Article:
Ryan Schram's Anthrocyclopaedia

Anthropology presentations and learning resources

User Tools

Site Tools


2654:7
View page as slide show

Feminist anthropology and kinship

Feminist anthropology and kinship

Ryan Schram

ANTH 2654: Forms of Families

10 September 2015

Available at http://anthro.rschram.org/2654/7

Lecture outline

  • The matrilineal puzzle, according to Audrey Richards.
    • Why is this puzzling? What do you have to assume is true?
  • Gender in anthropology
    • Margaret Mead: Gender is not universal
  • Feminist anthropology: Ethnography has a male bias
    • In many societies, women are not available to talk to anthropologists
    • Key informants tend to be men, since in many societies, men travel more.
    • Male ethnographers may not be permitted to talk to women. Even female anthropologists may be treated as if they were men.
    • Anthropological theory assumed that male kinship statuses were more important, and hence male informants would know more about society.
    • Early feminist anthropology sought to draw attention to and redress this bias.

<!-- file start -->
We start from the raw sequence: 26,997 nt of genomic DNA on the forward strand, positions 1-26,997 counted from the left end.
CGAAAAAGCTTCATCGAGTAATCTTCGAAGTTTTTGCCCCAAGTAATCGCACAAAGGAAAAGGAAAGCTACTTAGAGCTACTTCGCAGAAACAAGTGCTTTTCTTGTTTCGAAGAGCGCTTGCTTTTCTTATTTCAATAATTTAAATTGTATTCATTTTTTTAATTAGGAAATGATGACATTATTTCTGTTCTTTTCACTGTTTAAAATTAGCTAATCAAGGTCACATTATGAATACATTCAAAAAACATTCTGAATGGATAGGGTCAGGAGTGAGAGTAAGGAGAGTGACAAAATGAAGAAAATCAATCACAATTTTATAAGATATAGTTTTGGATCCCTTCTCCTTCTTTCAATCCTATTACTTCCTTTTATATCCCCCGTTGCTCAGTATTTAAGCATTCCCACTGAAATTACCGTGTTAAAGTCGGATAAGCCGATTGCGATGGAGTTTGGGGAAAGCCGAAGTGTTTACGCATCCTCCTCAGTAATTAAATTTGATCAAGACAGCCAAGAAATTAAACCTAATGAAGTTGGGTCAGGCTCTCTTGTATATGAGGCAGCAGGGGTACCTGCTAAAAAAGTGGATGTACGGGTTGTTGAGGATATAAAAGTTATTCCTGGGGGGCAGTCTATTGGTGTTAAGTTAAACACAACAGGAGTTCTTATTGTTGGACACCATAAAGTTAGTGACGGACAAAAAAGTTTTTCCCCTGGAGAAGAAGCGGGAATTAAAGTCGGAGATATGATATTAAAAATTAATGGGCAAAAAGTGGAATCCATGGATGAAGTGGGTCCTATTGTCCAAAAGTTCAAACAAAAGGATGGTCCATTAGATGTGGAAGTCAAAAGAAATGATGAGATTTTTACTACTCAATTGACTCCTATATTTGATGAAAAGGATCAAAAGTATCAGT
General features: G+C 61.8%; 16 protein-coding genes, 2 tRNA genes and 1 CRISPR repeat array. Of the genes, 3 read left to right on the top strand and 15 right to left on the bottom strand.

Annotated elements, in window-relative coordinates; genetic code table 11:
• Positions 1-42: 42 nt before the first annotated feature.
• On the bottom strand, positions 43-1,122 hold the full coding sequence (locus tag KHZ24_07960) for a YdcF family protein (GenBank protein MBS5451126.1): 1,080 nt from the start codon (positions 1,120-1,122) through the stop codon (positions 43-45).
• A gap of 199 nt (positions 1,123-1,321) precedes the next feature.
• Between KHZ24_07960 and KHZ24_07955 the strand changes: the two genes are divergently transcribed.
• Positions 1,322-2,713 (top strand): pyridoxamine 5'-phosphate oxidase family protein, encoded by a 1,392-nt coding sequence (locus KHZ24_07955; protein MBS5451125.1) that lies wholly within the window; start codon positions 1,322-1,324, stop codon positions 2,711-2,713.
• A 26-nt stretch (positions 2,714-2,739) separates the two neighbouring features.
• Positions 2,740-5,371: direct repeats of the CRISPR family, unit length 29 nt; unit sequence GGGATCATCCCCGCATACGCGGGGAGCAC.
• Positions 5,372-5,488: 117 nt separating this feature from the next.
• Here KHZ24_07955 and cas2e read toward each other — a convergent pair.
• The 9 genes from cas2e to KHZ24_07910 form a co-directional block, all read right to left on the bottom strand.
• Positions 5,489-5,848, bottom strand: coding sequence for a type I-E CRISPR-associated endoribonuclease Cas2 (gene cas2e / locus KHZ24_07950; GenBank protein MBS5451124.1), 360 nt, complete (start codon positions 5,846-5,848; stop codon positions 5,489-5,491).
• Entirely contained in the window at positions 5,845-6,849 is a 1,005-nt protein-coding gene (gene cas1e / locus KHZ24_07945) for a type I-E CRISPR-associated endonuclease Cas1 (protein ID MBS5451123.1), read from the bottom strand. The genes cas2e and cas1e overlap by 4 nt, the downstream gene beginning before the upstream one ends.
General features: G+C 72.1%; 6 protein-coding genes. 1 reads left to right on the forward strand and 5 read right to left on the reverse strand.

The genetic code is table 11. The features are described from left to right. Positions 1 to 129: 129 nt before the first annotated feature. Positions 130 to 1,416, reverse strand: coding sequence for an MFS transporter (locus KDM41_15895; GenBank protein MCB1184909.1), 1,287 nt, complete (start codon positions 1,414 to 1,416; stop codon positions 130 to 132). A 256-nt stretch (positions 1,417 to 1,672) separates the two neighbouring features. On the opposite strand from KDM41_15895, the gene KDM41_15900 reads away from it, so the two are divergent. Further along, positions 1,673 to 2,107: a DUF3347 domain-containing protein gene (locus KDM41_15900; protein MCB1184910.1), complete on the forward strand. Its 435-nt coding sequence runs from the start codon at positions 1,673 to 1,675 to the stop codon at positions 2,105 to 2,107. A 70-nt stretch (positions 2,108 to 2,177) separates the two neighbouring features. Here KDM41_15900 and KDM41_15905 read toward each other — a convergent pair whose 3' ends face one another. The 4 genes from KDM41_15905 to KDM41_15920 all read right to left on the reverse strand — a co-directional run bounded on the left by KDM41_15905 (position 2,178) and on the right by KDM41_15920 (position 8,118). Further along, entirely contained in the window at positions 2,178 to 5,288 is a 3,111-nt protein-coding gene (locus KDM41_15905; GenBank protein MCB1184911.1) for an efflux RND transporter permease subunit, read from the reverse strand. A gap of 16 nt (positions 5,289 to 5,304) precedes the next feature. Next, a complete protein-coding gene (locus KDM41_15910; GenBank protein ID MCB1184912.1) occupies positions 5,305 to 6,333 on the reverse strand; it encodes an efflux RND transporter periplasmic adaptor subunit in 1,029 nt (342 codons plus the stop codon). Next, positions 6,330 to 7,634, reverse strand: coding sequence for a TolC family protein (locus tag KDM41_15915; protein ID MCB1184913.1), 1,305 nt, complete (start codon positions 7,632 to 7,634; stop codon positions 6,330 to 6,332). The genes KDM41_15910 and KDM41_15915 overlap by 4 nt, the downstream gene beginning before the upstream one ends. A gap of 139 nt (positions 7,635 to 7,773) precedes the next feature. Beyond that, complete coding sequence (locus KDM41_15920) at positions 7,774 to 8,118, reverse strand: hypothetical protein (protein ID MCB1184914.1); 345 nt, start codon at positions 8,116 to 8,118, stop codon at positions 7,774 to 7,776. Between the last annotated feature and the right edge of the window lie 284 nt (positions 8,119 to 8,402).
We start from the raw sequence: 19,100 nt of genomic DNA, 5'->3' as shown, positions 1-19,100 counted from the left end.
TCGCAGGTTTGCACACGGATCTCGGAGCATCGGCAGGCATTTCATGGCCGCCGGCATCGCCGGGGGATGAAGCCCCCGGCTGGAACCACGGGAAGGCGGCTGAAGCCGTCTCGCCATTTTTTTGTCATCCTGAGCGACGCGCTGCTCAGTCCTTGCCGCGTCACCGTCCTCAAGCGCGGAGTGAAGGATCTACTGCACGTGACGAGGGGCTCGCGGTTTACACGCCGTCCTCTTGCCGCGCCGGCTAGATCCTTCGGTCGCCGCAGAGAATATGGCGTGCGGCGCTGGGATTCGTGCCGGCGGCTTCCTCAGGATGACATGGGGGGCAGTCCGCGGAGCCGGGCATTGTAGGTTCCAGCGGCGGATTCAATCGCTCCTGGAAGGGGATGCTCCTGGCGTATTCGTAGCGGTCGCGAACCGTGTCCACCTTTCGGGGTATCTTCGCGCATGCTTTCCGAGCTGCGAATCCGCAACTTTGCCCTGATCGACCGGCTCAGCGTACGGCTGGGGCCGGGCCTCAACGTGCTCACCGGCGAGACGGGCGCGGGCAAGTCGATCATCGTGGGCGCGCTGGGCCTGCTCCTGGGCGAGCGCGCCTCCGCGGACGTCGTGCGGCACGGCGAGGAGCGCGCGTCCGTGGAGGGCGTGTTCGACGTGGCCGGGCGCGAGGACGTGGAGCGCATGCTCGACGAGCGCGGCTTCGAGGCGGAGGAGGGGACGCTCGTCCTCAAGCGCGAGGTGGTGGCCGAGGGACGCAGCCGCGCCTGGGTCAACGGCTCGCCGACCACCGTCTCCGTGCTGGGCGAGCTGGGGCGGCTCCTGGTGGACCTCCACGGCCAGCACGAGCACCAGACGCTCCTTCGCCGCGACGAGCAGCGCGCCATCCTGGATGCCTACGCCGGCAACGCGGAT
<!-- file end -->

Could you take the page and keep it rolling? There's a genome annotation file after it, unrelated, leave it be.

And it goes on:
• Feminist anthropology: Male domination
    • Patriarchy itself is a social fact, and can be explained as such.
    • Patriarchy defined:
      • Ideologies of male superiority or female inferiority.
      • Symbols of gender in which female is associated with danger.
      • Exclusion of women from power and valued social positions.
      • Men seem to stand for society as a whole.
  • Criticism of Ortner
    • Not all societies are hierarchical. Egalitarian societies tend to have more fluid divisions of labor and more personal autonomy for men and women.
    • The myth of matriarchy. Just because men rule does not mean that men believe that they have a natural right to rule.
    • Women's power is invisible. Women are supreme in the “female domain.”
2654/7.txt · Last modified: 2015/09/06 23:37 by ryans